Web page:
Dealing With Debt
A crushing debt may be the result of unexpected and unavoidable setbacks in life, from a medical problem to the loss of a job. But a surprising proportion of those who have shared their stories of acquiring, and then clearing, significant debts in their life characterize the spending that led to the problem as foolish or careless.
Alexis Busetti is among that rueful group. A financial coach from Houston, Busetti describes much of her $75,000-plus debt as the result of “spending on things and experiences I could not afford.” Eating out as a student. Buying too-new cars. She’s even critical of her college choice: “a very expensive private school.”
How she finally eliminated the debt echoes another theme of debtors who run up their bills as part of a family. It takes a commitment from the entire family to successfully turn things around financially. She describes she and her husband beginning to budget early in their marriage, and then encouraging each other, keeping “the communication strong” and following “through with the details of our plans.”
This interview has been edited for length and clarity.
What was your total debt, and how did you acquire it?
My total debt was more than $75,000. About $72,000 was in the form of student loans ($60,000 mine and $12,000 from my husband), but there were also a couple of low balance credit cards and two car loans.
Was the debt worth acquiring?
The credit card debt was definitely not worth it. I spent frivolously as a college student on things and experiences I couldn’t afford. Most of that debt probably went toward eating out with friends.
We enjoyed the vehicles we purchased using debt, but if I could go back now, I would approach those types of purchases differently altogether. I would have bought less expensive vehicles with cash and saved the amount of the car payments until I could afford to buy nicer, more reliable and expensive cars.
As for the student loans, that’s where I wish I would have had a completely different paradigm when it came to college education. I made the decision to go to a very expensive private school for my first two years and financed much of it. Even after transferring to a state school, I had already gotten myself into so much debt, it was difficult to see my way out. Once my husband and I decided to turn our financial lives around, though, we cash-flowed graduate degrees for each of us.
What motivated you to pay it off?
The motivation to pay off our debt was the realization that we did not want to live life in that way. Our income had obligations before we even brought it home–it was going toward financing things we had already spent money on instead of being freed up for our future, or even our present. Even after experiencing some increases in income, our salaries were already allocated to the debt we had accrued. We recognized that for us, it was a very constrictive way to live.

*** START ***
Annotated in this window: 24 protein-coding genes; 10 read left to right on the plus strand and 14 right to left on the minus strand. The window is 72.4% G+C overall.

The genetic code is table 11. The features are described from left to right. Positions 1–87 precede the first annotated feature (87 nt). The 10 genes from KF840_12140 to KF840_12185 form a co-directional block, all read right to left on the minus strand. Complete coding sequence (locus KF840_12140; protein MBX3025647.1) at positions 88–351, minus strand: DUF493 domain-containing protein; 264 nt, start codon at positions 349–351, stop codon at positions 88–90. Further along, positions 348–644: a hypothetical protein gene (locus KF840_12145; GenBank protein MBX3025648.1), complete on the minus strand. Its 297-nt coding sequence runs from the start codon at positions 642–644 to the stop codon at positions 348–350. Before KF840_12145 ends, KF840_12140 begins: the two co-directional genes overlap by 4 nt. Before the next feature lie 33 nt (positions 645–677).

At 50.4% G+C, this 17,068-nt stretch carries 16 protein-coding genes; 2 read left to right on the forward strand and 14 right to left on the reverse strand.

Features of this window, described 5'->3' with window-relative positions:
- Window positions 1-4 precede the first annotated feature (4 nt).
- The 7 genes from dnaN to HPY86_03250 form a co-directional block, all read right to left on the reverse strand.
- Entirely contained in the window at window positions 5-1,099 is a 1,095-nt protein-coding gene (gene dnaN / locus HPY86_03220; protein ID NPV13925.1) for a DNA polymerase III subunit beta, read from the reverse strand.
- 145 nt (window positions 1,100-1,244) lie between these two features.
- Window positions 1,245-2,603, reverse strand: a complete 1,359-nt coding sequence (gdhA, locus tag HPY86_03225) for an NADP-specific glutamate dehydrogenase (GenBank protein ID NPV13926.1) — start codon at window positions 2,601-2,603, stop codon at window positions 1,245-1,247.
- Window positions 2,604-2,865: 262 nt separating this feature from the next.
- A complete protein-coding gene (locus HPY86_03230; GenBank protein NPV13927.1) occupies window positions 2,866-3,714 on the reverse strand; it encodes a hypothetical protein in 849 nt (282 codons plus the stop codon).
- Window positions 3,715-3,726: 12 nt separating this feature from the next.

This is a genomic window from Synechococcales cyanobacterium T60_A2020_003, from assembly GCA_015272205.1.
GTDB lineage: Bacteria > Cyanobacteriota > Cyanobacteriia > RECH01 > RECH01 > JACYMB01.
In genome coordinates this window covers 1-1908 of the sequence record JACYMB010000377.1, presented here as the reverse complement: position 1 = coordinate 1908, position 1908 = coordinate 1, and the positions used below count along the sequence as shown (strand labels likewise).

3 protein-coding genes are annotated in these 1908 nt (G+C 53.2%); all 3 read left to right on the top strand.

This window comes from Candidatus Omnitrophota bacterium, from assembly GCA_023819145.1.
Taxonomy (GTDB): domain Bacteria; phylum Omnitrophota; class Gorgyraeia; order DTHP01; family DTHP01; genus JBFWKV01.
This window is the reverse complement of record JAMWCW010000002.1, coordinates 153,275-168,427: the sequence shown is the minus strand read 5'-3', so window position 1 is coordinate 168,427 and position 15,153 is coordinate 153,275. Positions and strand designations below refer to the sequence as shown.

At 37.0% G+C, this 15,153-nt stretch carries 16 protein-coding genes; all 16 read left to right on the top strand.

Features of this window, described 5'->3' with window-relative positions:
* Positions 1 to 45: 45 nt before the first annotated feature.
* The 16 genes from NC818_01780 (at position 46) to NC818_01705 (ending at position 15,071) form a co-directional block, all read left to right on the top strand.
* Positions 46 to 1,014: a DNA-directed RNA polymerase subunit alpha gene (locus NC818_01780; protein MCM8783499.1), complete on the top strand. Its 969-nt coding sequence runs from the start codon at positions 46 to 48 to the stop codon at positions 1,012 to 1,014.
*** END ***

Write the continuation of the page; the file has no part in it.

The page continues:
What was your plan to reduce your debt?
We read a lot from Crown Financial Services and Ramsey Solutions regarding debt, budgeting, and biblical stewardship. We started budgeting very early on in our marriage. The budget allowed us to plan for debt repayment, spending and saving.
How did you stay on track?
We stayed on track because we always kept our eyes on the larger goal of financial freedom and independence. My husband and I tend to be people who are very committed, so once we determined to walk this out, we encouraged each other, kept the communication strong, and followed through with the details of our plans.
How long did it take you to pay off the debt?
The debt was completely paid off about six years ago. It took longer than it may have for some other families whose paths are more linear. During the time when we were in the process of repaying our debt, we cash-flowed my graduate degree and my husband took a significant pay cut when he went back to graduate school (his school was completely paid for and he took a small salary from the university). However, when my husband began his professional career, the remaining debt was repaid very quickly.
What advice would you give to others struggling with debt?
I would advise other people who are struggling with debt to make up their minds regarding their paradigms about money and, if they are married, to agree on it. It doesn’t do any good to live off ramen noodles to pay off a credit card or car loan to just finance a couch two months later. A decision has to made: do you view debt as a tool and a way of life, or do you view it as a harsh taskmaster who has a hold on you and your money?
How do you remain debt-free today?
We determined debt is not an acceptable means for purchasing anything for us (except the mortgage on our primary residence). If we need or want something, we save up for it and pay cash. We started the habit of saving, even before we were out of debt and always have a stockpile of liquid funds available in case of emergencies. Our habits are 180 degrees different from before we married over 15 years ago. I know how much better it feels to live like this, and that’s why it’s my joy to share our experience and ultimately help others plan to do the same.